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11 April 2019 Laboratory Rearing and Sex Ratio of Apanteles opuntiarum (Hymenoptera: Braconidae), a Potential Biocontrol Agent of Cactoblastis cactorum (Lepidoptera: Pyralidae)
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Abstract

The cactus moth, Cactoblastis cactorum (Berg) (Lepidoptera: Pyralidae), is an invasive species in North America, where it poses a threat to species of Opuntia Mill. of economic and ecological importance. The parasitoid Apanteles opuntiarum Martinez & Berta (Hymenoptera: Braconidae) is currently under evaluation as a potential biological control agent. This study was conducted to develop a parasitoid rearing protocol, with special attention to laboratory sex ratio and the effects of inbreeding. The parasitoid rearing method used a natural cactus host diet for culture of the moths. Female wasps were mated with siblings, non-siblings, or a combination. Clutch size, clutch number, and offspring sex ratios were recorded. The effects of sibling mating on these factors were analyzed. Offspring of sibling-mated parasitoids exhibited a significant increase in female sex ratio. The rearing method produced 6 successive generations in captivity with no additional introductions of genetic material. Hence, the protocol appears suitable for long-term maintenance of quarantine colonies. The effects of inbreeding suggest that natural populations of A. opuntiarum are subject to local mate competition. Therefore, some amount of inbreeding is recommended for maintenance of an optimal sex ratio of A. opuntiarum in laboratory colonies.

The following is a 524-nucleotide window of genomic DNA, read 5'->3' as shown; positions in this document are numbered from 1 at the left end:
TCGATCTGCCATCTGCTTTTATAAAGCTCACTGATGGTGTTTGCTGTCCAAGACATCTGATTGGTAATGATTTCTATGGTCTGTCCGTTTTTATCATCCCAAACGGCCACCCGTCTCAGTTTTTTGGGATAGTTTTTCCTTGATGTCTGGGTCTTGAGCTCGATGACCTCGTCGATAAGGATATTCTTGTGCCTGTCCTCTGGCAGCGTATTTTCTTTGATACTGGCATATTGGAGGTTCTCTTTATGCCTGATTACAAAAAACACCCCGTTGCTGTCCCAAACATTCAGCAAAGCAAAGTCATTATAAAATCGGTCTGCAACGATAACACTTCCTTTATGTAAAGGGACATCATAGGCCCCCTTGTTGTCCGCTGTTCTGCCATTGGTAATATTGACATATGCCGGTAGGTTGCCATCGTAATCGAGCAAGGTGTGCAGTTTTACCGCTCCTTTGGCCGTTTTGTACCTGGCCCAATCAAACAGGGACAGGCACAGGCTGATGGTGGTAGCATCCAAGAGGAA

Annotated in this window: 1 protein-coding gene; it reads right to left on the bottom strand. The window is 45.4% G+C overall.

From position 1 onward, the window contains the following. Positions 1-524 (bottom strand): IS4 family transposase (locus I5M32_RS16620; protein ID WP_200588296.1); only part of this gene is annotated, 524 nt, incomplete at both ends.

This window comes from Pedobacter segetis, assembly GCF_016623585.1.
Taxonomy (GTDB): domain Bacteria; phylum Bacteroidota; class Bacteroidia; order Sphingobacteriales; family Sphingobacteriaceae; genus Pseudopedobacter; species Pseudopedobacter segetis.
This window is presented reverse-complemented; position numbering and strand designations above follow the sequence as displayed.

Jessica Awad, Amanda Hodges, Stephen Hight, Mrittunjai Srivastava, Amy Howe, and Eric Rohrig "Laboratory Rearing and Sex Ratio of Apanteles opuntiarum (Hymenoptera: Braconidae), a Potential Biocontrol Agent of Cactoblastis cactorum (Lepidoptera: Pyralidae)," Florida Entomologist 102(1), 216-221, (11 April 2019). https://doi.org/10.1653/024.102.0135
Published: 11 April 2019
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